Trump Defends Decision to Withdraw Troops From Syria

Trump Goes Wobbly on Threats

Trump 'slowing down' planned withdrawal from Syria, senator says

Trump did not provide a timetable for the planned military exit from Syria, which he announced last month against the advice of top national security aides and without consulting lawmakers or US allies participating in anti-Islamic State operations.

"We're in countries that most people have never even heard about", he said, referring to U.S. combat deployments, including in Afghanistan, Iraq and Syria.

The US-led coalition launched its first raids against IS in September, 2014, more than two years before Trump won the US election.

Following the Kurds" liberation of Manbij from IS in August 2016, Turkey invaded Syria in a military operation dubbed "Euphrates Shield', capturing a swath of territory in the north. Mediation by Russian Federation and the United States prevented a direct conflict between the Turkish-backed militias and Kurds in Manbij at the time, but Ankara has continued to insist on a Kurdish withdrawal beyond the Euphrates ever since.


Trump did not provide a timetable for the planned military exit from Syria, which he unexpectedly announced last month against the advice of top national security aides and without consulting politicians or USA allies participating in the fight against the Islamic State of Iraq and the Levant (ISIL, also known as ISIS).

While White House officials have denied reports that Trump also has ordered half of the 14,000 USA troops in Afghanistan to come home, Trump made it clear he has run out of patience for what's become the longest United States war.

Critics of Trump's decision for the withdrawal not only warn of a resurgence of ISIL, but worry that the withdrawal is a betrayal of US-backed Kurdish forces in Syria and leaves them vulnerable to an attack from Turkish forces. "I never said I'm getting out tomorrow".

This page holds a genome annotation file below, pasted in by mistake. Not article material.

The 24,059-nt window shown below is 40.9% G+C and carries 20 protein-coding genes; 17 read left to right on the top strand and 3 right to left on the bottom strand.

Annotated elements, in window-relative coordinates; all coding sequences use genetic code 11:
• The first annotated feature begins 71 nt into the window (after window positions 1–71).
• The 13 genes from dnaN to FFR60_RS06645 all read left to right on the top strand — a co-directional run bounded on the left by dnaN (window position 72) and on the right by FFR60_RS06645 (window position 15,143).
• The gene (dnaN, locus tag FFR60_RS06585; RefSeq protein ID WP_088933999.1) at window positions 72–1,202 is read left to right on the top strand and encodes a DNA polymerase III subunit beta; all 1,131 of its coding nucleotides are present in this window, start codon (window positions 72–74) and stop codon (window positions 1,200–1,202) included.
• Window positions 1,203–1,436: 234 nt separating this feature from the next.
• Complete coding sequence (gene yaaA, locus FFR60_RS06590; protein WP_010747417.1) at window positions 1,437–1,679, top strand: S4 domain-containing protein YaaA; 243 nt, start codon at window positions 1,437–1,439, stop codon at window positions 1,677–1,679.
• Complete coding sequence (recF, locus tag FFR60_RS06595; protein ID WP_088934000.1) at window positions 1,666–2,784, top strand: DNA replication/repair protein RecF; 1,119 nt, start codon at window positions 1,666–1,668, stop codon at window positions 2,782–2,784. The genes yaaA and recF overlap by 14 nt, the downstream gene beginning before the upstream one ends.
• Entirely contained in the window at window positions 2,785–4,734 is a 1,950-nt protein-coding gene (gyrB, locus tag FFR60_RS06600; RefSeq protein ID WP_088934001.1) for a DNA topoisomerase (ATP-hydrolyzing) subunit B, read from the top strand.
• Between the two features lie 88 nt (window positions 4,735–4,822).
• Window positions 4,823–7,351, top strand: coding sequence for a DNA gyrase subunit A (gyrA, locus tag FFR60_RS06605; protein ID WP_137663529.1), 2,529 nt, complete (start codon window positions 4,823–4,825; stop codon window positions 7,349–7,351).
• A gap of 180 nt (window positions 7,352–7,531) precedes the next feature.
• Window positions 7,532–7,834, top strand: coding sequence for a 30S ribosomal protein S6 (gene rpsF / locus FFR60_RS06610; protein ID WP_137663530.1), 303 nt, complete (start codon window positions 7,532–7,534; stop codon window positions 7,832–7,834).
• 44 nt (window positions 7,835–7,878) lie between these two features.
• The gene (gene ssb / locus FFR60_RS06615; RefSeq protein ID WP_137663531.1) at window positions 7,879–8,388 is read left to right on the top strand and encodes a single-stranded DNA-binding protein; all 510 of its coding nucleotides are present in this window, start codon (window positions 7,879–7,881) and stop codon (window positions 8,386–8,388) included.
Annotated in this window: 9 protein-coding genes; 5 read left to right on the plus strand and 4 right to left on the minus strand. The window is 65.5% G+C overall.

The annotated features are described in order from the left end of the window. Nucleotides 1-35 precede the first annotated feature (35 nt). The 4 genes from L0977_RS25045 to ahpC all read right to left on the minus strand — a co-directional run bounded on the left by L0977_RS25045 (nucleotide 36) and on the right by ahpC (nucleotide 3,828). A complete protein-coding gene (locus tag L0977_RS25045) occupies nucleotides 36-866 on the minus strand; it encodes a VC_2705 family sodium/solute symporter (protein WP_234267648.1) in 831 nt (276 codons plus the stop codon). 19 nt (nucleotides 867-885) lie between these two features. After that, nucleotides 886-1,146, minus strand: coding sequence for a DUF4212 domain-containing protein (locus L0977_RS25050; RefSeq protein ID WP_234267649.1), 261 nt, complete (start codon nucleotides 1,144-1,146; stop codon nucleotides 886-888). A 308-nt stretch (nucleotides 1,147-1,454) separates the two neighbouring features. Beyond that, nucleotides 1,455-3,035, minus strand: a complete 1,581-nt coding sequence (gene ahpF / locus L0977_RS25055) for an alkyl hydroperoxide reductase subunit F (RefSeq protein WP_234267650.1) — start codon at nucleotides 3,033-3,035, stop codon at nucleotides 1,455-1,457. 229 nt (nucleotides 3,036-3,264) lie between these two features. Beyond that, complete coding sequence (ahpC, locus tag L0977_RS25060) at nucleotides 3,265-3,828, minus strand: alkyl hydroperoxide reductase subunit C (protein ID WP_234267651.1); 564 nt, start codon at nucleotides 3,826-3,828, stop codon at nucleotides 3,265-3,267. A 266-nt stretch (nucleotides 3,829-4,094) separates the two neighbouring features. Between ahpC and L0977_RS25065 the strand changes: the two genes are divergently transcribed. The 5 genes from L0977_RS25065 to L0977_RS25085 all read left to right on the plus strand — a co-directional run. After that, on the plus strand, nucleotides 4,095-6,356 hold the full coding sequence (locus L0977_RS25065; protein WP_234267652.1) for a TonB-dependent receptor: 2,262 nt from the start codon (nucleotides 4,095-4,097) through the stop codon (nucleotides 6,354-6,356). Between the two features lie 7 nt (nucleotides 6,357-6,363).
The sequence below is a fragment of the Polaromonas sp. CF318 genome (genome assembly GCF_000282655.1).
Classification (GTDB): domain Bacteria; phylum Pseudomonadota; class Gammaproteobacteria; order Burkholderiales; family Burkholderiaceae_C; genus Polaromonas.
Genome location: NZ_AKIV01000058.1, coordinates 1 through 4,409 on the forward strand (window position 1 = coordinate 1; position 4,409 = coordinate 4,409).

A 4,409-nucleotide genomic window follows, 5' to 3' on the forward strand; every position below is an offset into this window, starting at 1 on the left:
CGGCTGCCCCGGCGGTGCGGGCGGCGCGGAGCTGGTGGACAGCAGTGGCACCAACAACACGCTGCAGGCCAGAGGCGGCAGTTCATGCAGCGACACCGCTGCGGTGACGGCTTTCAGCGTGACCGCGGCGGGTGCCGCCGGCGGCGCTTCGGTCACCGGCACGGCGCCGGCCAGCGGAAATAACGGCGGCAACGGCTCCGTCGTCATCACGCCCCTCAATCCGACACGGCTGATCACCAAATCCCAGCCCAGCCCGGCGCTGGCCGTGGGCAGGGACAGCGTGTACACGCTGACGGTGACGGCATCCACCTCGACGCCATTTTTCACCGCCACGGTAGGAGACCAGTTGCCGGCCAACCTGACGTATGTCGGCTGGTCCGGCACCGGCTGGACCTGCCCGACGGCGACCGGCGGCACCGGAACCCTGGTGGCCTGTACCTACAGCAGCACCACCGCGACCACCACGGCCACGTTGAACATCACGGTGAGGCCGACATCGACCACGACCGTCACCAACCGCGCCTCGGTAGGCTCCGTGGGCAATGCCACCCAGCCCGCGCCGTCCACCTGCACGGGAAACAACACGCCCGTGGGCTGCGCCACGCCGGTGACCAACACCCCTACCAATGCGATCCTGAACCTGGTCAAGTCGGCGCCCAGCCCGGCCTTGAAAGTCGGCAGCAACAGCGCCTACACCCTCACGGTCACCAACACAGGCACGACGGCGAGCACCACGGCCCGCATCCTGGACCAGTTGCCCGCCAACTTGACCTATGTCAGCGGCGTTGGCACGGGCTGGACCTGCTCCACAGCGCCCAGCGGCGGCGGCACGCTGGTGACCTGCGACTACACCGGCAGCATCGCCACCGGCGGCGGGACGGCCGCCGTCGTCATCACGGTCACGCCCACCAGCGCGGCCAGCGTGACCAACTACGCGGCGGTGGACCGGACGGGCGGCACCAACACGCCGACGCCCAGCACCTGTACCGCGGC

The report also comes after a senior Israeli official said that Prime Minister Benjamin Netanyahu has asked Trump to stagger the planned withdrawal of U.S. military forces from Syria over a lengthy period of time, rather than an immediate pullout.


Trump had earlier stunned allies - and prompted the resignation of his respected defense secretary, Jim Mattis - by abruptly announcing that the jihadists were defeated and that United States troops in Syria were ready to leave.

Trump's comments come a day after Republican Sen. But the new timeline for the US exit remains unclear. "That's what we're talking about", Trump said during a cabinet meeting. "Now when I start getting out the Fake News Media, or some failed Generals who were unable to do the job before I arrived, like to complain about me & my tactics, which are working", Trump wrote on Twitter.

He said: "I shouldn't be popular in Europe".

About 2,000 U.S. forces and other foreign troops are in Syria to assist local fighters battling IS, the jihadists who once controlled a "caliphate" covering much of Iraq and Syria.


"I said, 'You know, I never said that I'm going to rush out, '" the President told Fox News Channel in an interview that ran on Monday.

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